I don’t normally do this, but this time I want to respond directly to’s Jeff Jensen, who tried to point Ben’s eventual turn to “the dark side” to a single random incident (or a series of single random incidents). He walked us through a little domino logic, and for the most part I agree, but I think he is forgetting the bigger picture (or, at least, he doesn’t see the bigger picture the same way that I do – which, by default, makes him wrong):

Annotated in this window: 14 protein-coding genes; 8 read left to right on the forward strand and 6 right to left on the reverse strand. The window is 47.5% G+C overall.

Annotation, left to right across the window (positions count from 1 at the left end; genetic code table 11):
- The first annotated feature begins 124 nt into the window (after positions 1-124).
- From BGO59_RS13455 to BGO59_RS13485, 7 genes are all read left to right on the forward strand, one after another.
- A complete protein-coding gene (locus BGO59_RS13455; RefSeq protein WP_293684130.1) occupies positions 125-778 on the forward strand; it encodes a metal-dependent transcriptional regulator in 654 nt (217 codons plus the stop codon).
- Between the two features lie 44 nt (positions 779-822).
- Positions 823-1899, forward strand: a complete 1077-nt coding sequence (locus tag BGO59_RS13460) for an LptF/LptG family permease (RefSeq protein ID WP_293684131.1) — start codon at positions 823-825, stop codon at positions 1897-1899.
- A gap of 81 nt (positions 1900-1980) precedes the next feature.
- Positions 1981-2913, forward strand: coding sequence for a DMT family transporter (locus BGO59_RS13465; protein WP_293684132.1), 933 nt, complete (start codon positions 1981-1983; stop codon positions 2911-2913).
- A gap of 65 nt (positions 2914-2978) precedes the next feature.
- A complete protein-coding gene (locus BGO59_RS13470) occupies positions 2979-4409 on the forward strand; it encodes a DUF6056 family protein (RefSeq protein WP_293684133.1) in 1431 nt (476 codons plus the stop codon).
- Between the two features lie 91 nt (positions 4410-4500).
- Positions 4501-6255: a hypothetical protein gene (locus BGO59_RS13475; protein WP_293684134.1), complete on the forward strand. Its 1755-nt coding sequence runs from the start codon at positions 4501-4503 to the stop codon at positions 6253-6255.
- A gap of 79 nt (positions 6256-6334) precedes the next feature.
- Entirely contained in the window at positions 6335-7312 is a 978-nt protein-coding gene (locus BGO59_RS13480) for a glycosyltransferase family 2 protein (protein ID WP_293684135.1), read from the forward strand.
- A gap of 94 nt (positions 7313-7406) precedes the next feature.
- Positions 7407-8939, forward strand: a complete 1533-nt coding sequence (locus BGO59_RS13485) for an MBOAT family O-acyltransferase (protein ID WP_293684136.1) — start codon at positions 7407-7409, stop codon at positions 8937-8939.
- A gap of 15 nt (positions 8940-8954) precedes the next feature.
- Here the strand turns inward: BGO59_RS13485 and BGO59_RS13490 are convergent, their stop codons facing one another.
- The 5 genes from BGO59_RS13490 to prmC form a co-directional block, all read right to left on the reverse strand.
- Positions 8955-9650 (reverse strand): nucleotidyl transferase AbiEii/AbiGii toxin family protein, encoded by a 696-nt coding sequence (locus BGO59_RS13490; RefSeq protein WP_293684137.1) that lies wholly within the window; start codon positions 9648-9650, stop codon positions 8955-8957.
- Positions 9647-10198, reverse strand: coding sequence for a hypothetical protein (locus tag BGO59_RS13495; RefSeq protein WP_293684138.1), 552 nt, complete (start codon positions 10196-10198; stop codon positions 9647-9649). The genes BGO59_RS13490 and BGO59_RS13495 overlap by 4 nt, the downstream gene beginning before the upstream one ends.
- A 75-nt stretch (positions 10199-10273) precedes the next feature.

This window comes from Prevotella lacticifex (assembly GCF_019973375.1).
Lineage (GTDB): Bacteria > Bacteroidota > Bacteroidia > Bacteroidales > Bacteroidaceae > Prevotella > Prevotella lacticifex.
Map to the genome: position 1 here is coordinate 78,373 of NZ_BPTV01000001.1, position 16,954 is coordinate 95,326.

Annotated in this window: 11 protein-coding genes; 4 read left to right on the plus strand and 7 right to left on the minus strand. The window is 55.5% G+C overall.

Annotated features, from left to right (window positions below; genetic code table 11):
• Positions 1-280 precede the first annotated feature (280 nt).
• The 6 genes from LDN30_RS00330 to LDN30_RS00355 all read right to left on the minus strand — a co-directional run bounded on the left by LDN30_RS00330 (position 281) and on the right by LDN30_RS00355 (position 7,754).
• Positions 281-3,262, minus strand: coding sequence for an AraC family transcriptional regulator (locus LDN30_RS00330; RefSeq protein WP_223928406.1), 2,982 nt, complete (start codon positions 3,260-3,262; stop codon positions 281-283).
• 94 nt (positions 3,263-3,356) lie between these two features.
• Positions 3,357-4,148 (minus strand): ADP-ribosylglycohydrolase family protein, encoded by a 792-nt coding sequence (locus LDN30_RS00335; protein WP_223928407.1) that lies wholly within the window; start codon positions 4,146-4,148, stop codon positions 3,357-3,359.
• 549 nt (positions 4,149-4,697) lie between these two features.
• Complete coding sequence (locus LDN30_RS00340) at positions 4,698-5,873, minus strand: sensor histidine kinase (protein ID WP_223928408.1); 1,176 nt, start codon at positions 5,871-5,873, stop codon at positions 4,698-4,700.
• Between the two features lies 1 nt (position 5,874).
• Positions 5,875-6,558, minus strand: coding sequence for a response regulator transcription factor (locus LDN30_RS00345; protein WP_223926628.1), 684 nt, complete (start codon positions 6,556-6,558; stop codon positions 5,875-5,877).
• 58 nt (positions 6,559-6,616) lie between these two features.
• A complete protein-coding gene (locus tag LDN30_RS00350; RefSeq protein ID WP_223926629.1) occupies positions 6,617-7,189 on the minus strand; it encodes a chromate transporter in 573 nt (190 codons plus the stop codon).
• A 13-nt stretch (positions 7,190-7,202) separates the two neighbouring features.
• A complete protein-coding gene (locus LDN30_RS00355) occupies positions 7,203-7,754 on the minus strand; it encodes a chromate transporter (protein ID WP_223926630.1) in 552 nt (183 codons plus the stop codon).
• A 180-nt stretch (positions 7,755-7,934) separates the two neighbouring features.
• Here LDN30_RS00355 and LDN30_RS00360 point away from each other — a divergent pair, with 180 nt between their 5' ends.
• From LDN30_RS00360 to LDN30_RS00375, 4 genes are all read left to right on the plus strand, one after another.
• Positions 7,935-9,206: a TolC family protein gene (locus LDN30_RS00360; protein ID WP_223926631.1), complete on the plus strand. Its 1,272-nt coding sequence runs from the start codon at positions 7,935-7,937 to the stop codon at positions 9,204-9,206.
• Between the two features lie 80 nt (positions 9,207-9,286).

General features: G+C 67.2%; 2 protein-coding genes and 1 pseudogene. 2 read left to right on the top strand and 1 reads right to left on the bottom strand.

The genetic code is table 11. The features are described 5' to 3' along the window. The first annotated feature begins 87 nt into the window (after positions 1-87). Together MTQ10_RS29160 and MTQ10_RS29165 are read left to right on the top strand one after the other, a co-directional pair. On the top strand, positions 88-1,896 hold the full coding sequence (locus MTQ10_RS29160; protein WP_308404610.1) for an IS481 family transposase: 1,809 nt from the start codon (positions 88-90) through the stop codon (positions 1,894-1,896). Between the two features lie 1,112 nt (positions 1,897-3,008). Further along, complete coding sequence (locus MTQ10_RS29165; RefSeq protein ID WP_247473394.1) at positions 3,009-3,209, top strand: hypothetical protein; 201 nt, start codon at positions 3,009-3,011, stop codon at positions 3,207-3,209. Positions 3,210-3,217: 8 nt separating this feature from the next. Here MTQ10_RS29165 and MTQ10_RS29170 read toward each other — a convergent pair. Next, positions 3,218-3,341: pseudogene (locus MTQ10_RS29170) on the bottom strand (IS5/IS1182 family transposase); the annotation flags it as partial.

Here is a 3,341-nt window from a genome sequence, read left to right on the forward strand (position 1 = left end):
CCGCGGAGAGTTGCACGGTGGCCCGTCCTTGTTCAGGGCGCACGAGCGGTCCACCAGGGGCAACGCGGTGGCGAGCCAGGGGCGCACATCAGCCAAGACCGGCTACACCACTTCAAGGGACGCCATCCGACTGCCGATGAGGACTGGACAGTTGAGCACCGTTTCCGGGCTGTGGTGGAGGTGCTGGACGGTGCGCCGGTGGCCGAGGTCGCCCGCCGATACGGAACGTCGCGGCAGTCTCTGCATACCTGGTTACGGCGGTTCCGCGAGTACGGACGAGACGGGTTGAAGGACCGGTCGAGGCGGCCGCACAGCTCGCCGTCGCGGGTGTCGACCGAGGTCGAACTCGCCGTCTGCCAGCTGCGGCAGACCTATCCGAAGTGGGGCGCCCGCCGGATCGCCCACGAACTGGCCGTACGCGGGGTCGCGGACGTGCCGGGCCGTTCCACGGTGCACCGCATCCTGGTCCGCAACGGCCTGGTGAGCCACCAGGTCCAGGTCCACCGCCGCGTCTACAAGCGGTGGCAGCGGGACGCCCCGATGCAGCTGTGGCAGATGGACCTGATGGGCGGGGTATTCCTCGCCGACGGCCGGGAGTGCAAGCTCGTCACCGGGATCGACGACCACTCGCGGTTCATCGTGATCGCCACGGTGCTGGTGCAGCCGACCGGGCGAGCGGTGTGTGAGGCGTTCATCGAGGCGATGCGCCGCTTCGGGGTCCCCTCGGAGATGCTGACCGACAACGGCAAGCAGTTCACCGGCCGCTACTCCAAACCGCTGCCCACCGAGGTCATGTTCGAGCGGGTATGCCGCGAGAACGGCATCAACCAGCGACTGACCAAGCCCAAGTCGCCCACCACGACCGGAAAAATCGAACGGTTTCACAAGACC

The way I see it is this: If Aaron didn't ask for some liquid refreshment to parch his creepy little throat, then Kate — a.k.a., Ms. ''Can't tell my (fake) kid 'No''' — wouldn't stop at the supermarket. If Kate didn't stop at the supermarket, she wouldn't get distracted by Aaron's change-of-mind (Me want juice box instead!) and an ill-timed phone call from Jack. If Kate didn't get distracted, then she wouldn't lose track of Aaron when he wandered off, dazzled by the pudding pop display. If he didn't wander off, then Kate wouldn't get rattled when she found the boy walking hand in hand with a dead-ringer (from the back at least) for Claire. (Pale, long blonde hair, wayyy too much make-up.) If she didn't get rattled, then she wouldn't get the epiphanies that finally compelled her to leave Aaron with Grandma Littleton, go back to the Island, and take it upon herself to save the life of her future foe in order to save the Star Wars generation from timeline-collapsing paradox. Aaron, we owe you one.